Observers will sit with the delegations of each country and the technical committees.

He said that Ethiopia believes it is free to administer the Blue Nile and refuses to recognize any other country’s rights.

“They talk about it directly and indirectly, indicating that there is a great delay in the Ethiopian side in the negotiations.”

Former Egyptian foreign minister Nabil Fahmy said that there is a consensus in the Egyptian and Sudanese positions regarding some of the main elements in the Renaissance Dam issue, though there is a difference in the priorities of the two countries.

“The Renaissance Dam negotiations are at a crossroads, and some escalation has occurred. I believe that there are opportunities to reach a solution if there is political will, but there will be inevitable clashes if there is no solution,” Fahmy said.


France’s Macron to host donor conference for blast-stricken Lebanon

Updated 35 min 54 sec ago

France’s Macron to host donor conference for blast-stricken Lebanon

  • Rebuilding Beirut could run into the billions of dollars
  • Economists forecast the blast could wipe up to 25% off of the country’s GDP

PARIS: French President Emmanuel Macron will host US President Donald Trump and other political leaders on Sunday for a UN-endorsed donors’ conference by video to raise emergency relief for Lebanon following this week’s massive explosion in Beirut.
Lebanon was already mired in deep political and economic crisis when the blast ripped through its main port on Tuesday, killing 158 people, injuring more than 6,000 and destroying a swathe of the city.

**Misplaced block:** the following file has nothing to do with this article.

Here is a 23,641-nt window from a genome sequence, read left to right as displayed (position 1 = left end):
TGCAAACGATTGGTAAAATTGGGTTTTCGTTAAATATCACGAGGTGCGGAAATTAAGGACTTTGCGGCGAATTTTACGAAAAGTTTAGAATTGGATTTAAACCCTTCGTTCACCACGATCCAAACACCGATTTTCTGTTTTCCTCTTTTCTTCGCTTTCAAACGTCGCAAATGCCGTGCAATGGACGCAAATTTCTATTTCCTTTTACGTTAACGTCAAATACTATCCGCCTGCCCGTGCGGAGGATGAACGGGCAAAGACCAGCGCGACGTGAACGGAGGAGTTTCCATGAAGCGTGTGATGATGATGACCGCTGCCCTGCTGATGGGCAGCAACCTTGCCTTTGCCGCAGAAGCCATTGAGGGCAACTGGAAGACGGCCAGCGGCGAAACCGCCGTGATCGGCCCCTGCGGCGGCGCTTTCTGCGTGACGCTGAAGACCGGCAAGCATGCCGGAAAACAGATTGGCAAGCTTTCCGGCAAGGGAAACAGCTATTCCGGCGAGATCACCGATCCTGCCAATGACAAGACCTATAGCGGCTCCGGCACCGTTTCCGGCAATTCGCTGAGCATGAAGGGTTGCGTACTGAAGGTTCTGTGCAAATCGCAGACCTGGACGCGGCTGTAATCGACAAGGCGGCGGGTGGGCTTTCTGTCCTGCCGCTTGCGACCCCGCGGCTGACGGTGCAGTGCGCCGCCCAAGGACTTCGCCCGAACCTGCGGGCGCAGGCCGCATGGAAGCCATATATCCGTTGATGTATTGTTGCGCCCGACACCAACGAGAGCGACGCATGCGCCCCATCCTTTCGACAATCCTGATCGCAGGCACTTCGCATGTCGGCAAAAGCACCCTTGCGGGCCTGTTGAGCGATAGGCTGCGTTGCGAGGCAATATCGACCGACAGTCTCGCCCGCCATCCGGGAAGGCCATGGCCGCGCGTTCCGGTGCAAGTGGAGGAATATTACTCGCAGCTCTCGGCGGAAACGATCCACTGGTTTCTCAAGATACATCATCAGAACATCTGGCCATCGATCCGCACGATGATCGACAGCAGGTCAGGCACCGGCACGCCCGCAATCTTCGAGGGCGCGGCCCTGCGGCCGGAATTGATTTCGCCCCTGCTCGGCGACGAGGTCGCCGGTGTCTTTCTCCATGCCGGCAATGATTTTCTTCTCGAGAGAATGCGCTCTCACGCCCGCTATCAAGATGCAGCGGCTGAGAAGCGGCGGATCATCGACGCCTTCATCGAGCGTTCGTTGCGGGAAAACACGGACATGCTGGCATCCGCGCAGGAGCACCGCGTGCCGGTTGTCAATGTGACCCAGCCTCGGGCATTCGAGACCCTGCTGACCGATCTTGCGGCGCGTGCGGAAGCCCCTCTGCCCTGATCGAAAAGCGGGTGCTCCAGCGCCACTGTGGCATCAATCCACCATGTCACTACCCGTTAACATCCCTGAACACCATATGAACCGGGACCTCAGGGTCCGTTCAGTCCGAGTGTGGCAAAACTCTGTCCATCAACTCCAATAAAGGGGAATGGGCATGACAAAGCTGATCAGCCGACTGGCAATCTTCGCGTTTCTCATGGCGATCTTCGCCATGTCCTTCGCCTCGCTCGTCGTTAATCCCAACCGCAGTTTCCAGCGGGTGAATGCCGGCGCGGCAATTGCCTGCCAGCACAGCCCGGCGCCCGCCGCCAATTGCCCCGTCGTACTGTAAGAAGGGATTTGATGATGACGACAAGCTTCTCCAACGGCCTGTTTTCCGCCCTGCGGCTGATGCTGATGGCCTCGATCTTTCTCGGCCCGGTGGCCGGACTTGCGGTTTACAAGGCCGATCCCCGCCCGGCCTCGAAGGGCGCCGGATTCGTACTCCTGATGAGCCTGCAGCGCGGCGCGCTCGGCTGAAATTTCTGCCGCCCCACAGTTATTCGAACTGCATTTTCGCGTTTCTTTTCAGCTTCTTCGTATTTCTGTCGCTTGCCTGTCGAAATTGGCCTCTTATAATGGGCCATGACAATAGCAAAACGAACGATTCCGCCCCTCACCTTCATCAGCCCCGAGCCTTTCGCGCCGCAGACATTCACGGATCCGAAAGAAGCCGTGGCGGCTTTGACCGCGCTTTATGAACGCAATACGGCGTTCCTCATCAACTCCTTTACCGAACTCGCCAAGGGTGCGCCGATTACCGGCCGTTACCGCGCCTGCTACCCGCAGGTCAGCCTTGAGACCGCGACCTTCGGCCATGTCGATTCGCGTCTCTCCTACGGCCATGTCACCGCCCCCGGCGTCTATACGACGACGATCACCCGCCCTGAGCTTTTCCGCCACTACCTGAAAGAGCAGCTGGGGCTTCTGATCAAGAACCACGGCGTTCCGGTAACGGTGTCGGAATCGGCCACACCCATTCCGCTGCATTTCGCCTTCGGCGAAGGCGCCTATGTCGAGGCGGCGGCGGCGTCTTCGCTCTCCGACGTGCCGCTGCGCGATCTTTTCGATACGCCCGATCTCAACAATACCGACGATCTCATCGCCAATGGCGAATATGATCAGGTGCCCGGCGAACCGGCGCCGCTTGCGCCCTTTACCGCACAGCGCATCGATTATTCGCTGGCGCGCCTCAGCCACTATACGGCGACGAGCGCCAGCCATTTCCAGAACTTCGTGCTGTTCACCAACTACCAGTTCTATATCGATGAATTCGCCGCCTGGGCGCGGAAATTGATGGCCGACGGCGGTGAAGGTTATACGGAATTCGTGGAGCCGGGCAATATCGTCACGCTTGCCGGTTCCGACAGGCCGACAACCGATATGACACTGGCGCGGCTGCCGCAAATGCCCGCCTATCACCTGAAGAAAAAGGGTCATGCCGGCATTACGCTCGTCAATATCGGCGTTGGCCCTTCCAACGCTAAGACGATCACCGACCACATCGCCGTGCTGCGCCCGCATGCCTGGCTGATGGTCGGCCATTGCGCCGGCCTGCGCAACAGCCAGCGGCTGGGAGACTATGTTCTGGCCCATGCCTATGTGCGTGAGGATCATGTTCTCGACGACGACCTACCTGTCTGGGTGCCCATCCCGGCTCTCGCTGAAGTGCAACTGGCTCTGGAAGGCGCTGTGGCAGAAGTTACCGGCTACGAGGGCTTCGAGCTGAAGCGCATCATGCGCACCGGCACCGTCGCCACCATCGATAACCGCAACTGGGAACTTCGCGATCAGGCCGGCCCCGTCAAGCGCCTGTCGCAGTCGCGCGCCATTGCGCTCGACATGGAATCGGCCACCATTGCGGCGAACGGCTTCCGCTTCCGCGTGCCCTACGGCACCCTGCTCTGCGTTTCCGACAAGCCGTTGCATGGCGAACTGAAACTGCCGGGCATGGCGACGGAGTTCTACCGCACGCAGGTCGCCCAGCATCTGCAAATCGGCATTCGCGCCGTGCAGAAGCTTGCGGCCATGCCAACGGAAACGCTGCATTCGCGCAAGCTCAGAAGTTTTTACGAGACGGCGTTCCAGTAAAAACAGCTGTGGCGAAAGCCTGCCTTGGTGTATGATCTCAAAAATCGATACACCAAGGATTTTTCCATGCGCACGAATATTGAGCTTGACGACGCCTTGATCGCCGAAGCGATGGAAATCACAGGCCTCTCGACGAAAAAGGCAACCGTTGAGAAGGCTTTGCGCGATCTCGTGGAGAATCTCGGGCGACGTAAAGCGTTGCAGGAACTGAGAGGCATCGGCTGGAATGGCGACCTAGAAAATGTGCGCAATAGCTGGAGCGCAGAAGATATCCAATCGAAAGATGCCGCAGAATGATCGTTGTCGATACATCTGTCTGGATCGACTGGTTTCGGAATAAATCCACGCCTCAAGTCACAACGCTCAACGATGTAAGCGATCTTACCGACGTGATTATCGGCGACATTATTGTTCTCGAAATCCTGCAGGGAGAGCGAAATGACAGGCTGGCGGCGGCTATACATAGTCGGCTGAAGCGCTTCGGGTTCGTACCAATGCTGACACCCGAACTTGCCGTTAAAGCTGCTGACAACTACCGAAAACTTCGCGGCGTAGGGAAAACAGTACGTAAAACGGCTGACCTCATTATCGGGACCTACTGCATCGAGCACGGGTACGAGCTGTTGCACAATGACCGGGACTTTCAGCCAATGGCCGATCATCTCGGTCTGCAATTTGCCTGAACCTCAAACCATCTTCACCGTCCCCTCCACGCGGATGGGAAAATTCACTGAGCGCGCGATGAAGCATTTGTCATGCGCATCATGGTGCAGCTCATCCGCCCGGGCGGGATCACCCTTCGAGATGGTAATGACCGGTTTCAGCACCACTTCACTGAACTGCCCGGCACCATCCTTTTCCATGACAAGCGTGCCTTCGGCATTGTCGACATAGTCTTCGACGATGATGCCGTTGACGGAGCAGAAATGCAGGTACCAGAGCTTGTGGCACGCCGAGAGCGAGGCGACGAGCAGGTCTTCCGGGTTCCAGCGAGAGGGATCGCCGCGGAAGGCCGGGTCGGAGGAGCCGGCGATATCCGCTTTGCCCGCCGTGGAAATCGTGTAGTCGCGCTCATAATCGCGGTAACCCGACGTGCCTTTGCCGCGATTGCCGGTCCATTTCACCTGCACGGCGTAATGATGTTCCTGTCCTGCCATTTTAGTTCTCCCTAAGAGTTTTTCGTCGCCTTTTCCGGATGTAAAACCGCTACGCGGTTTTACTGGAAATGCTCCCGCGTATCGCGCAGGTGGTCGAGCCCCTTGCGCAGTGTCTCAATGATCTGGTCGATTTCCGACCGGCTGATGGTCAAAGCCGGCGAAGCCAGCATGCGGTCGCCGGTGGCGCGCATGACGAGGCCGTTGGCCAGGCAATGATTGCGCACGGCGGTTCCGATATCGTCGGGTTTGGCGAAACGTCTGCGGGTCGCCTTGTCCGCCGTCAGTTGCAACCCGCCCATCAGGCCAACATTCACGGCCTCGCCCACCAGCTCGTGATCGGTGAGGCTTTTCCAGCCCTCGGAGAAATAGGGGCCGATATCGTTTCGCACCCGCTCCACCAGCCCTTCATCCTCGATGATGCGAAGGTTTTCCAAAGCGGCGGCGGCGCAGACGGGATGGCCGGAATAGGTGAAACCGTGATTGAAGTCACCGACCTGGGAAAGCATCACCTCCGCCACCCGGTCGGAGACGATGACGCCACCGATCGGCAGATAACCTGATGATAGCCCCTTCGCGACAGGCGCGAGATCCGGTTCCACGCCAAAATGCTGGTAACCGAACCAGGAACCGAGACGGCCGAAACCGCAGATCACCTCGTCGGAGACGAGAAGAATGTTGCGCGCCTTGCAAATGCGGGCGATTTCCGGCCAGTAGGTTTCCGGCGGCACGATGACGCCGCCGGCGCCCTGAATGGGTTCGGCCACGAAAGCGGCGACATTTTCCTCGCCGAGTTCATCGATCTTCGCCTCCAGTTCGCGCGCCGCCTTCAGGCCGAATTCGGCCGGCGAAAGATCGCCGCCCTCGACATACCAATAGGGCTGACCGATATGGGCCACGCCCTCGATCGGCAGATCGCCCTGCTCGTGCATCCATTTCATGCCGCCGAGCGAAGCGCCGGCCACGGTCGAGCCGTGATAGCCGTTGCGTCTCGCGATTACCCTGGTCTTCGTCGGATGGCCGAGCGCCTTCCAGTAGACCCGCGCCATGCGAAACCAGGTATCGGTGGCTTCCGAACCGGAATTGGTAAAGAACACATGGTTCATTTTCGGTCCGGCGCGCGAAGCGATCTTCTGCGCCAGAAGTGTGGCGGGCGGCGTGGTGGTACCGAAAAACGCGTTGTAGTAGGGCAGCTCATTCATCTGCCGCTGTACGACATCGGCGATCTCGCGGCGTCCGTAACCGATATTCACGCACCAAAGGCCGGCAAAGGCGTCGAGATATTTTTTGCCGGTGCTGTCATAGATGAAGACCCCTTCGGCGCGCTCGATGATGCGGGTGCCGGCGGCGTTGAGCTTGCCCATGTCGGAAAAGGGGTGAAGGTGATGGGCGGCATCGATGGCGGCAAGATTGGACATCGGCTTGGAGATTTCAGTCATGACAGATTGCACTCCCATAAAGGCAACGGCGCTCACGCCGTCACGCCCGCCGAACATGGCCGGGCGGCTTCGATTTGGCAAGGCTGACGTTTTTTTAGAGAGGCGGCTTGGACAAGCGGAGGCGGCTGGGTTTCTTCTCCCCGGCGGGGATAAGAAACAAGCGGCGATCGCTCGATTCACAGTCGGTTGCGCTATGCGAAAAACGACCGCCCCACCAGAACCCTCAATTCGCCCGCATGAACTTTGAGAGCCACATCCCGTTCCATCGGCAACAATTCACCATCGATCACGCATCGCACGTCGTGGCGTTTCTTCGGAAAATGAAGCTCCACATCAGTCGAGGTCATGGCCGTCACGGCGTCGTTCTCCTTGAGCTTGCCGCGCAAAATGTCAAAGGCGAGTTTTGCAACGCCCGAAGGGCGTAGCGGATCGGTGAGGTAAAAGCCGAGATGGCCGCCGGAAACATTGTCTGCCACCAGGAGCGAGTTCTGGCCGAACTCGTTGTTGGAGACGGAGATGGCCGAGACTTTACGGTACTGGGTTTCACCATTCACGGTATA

Rebuilding Beirut could run into the billions of dollars. Economists forecast the blast could wipe up to 25% off of the country’s GDP.
Many Lebanese are angry at the government’s response and say the disaster highlighted the negligence of a corrupt political elite. Protesters stormed government ministries in Beirut and trashed the offices of the Association of Lebanese Banks on Saturday.
Macron visited Beirut on Thursday, the first world leader to do so after the explosion, and promised the Lebanese people humanitarian aid would come but that profound political reform was needed to resolve the country’s problems and secure longer term support.
“I guarantee you, this (reconstruction) aid will not go to corrupt hands,” Macron told the throngs who greeted him.
There has been an outpouring of sympathy for Lebanon from around the world this week and many countries have sent immediate humanitarian support such as a medical supplies, but there has been an absence of aid commitments so far.
Trump will participate in the video-link conference.
“Everyone wants to help!” he tweeted.
Germany will commit an additional 10 million euros ($11.79 million) in emergency aid on top of the rescue contributions already underway, its foreign minister said.
A Macron aide declined on Saturday to set a target for the conference. Emergency aid was needed for reconstruction, food aid, medical equipment and schools and hospitals, the official said.
Representatives of Britain, the European Union, China, Russia, Egypt and Jordan are expected to join the conference, hosted by Macron from his summer retreat on the French Riviera. Israel and Iran will not take part, the Elysee Palace official said. ($1 = 0.8485 euros)